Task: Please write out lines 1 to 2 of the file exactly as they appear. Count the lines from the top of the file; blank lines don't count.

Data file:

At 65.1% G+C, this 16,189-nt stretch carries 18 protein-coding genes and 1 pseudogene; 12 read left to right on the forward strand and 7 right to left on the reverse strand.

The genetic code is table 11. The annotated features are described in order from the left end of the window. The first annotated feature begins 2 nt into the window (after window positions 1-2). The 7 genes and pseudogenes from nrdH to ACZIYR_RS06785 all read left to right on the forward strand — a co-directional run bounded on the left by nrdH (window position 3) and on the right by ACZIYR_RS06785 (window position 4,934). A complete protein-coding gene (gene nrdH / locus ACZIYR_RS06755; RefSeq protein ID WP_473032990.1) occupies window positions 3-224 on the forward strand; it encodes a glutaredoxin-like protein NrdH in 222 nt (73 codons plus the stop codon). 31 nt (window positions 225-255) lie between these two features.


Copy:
At 65.1% G+C, this 16,189-nt stretch carries 18 protein-coding genes and 1 pseudogene; 12 read left to right on the forward strand and 7 right to left on the reverse strand.

The genetic code is table 11. The annotated features are described in order from the left end of the window. The first annotated feature begins 2 nt into the window (after window positions 1-2). The 7 genes and pseudogenes from nrdH to ACZIYR_RS06785 all read left to right on the forward strand — a co-directional run bounded on the left by nrdH (window position 3) and on the right by ACZIYR_RS06785 (window position 4,934). A complete protein-coding gene (gene nrdH / locus ACZIYR_RS06755; RefSeq protein ID WP_473032990.1) occupies window positions 3-224 on the forward strand; it encodes a glutaredoxin-like protein NrdH in 222 nt (73 codons plus the stop codon). 31 nt (window positions 225-255) lie between these two features.